TARP, cap and trade, government bailouts and healthcare reform are all hot button issues these days. They are also issues that have polarized and united a segment of the population.
They are conservatives, but not necessarily Republicans; against big government, but not necessarily anti-government. They call themselves the TEA party and they are thriving throughout Texas.
They flock to rallies by the hundreds. On this day, they're gathered at Indian Spring Park in Waco. They are mostly white, mostly a little older and very much united in their disdain for the way they feel the country is headed. "Never in my life have I been this afraid of the government," said Austin resident Suzzane Angel.
Like Angel, these are ordinary people going to extraordinary lengths to get someone to listen. "I'm tired of what they're doing and if we can get rid of them we will." said Gene Reed, a retired machine inspector.
Local bookkeeper Rosemary Owen is at this TEA party because she feels like she needs to do something. "I think our voices are being heard and I think we're making a difference."
Toby Marie-Walker knew she had to do something when she first heard of the TEA party a year ago in February. "The next day, I contacted the people who started them and signed up to do them here in Waco. And it's history from there."
The past year has been hectic for Walker because she says there's so much to do. Organizing rallies is her way of keeping her finger on the pulse of national and local politics. "It's our duty as citizens of the U.S. to keep our government in check, not in a violent manner, but by watching them," she said. "And if we don't like what they're doing, vote them out. We have term limits, the voting booth."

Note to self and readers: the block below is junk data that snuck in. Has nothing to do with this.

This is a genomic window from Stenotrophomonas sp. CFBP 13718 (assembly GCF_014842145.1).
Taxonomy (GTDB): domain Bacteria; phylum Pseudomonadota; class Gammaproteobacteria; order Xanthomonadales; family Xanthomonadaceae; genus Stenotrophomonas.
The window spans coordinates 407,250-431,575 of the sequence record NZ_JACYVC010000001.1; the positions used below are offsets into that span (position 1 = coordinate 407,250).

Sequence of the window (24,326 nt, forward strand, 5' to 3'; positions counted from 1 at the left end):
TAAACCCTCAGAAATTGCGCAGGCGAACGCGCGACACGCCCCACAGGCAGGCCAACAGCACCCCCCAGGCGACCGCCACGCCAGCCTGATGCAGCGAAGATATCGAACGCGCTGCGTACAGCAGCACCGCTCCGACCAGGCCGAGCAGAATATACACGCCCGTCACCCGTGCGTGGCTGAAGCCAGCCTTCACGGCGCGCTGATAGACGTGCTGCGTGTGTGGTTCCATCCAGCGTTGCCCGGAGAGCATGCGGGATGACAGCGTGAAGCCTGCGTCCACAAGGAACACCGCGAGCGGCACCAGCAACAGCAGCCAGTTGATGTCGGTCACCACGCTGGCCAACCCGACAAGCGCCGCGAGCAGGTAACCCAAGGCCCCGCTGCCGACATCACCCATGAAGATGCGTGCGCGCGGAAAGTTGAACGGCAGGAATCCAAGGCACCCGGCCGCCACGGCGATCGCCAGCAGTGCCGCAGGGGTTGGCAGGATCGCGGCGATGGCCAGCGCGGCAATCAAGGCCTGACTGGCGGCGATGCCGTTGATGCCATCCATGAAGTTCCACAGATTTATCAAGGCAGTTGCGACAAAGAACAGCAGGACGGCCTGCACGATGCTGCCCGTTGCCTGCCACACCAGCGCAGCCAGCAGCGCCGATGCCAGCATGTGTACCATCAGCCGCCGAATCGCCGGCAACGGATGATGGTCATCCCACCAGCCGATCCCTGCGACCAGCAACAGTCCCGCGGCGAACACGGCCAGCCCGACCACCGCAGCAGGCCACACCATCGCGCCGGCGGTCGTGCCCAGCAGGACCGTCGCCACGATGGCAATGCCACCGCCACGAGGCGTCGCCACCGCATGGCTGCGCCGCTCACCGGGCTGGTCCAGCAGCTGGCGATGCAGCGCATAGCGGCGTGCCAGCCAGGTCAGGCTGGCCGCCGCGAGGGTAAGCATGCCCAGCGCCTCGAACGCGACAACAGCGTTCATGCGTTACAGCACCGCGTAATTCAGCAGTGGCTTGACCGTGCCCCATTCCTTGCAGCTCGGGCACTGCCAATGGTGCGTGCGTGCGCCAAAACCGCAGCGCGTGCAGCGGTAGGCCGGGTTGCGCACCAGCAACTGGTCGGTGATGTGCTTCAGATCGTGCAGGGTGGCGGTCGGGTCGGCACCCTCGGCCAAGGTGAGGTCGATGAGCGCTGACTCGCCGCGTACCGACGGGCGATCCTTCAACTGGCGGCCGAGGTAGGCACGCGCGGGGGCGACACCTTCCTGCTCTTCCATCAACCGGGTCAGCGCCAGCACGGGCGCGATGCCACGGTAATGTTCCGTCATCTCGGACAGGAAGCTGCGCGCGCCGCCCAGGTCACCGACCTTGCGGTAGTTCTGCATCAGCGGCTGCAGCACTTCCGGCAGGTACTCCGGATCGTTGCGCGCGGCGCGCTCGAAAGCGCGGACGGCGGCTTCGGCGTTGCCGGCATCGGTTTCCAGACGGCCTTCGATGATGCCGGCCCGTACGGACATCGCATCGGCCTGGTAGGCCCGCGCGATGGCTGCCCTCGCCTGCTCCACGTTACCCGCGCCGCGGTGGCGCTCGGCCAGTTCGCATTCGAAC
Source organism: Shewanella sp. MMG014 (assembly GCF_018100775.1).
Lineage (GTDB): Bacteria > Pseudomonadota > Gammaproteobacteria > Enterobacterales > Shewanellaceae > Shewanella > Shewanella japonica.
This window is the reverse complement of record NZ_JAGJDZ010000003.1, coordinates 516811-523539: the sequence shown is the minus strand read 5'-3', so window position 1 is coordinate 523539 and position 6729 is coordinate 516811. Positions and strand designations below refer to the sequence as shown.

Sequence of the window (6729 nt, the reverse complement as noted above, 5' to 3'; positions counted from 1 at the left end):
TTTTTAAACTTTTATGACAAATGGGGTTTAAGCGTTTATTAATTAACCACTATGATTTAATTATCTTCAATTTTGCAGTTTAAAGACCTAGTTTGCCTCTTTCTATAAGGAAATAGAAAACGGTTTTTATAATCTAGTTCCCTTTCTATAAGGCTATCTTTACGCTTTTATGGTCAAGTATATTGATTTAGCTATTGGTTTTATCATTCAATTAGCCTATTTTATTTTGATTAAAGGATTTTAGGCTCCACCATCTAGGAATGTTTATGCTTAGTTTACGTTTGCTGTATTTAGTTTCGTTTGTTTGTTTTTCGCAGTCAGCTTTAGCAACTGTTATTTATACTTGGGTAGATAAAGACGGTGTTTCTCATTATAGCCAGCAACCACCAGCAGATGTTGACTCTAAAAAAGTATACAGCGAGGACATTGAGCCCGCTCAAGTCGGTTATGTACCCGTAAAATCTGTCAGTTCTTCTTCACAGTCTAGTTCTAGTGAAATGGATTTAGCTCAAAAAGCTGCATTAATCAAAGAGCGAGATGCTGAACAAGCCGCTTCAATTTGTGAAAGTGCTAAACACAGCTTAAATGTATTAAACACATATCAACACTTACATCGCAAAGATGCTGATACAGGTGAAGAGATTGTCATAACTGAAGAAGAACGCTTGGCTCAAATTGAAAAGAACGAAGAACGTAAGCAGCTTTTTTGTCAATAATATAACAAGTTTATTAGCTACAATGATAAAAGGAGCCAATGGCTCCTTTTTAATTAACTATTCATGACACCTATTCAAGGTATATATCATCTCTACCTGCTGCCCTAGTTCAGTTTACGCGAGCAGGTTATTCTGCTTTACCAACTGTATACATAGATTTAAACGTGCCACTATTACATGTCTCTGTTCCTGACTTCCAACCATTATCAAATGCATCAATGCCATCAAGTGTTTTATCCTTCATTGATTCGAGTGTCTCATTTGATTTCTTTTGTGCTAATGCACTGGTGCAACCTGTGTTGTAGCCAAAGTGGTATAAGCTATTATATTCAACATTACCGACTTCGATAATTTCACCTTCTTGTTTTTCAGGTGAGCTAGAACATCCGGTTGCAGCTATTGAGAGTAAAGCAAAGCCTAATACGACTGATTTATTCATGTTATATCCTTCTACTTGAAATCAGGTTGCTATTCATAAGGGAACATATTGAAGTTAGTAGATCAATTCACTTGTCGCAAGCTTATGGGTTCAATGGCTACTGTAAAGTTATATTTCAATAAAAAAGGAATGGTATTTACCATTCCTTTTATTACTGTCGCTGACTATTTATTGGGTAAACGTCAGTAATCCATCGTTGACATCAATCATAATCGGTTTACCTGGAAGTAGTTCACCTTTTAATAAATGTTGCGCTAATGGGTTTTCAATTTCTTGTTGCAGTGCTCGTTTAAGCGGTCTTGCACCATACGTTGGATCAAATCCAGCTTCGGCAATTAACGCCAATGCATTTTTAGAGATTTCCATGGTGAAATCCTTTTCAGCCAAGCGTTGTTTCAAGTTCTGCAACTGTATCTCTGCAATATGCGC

Detractors say movements like this are fanning the flames of anti-government sentiment and they fear that could lead to more violence like the Oklahoma City bombing. This this rally did catch the attention of at least one former Branch Davidian, but organizers say the TEA party is no place for radicals. "To be painted with that kind of brush to say we're anti government, 'McVeighs,' that's a lie. It's false," said Walker. "If there are one or two people like that, we need to get them out of the movement. We don't want them in there like that."
What TEA party members do want is to keep pressure on, not just Democrats, but any politician or lawmaker who they feel is wasting their tax dollars and taking away their freedom. We'll all find out how widespread their support is after the mid-term elections in November.
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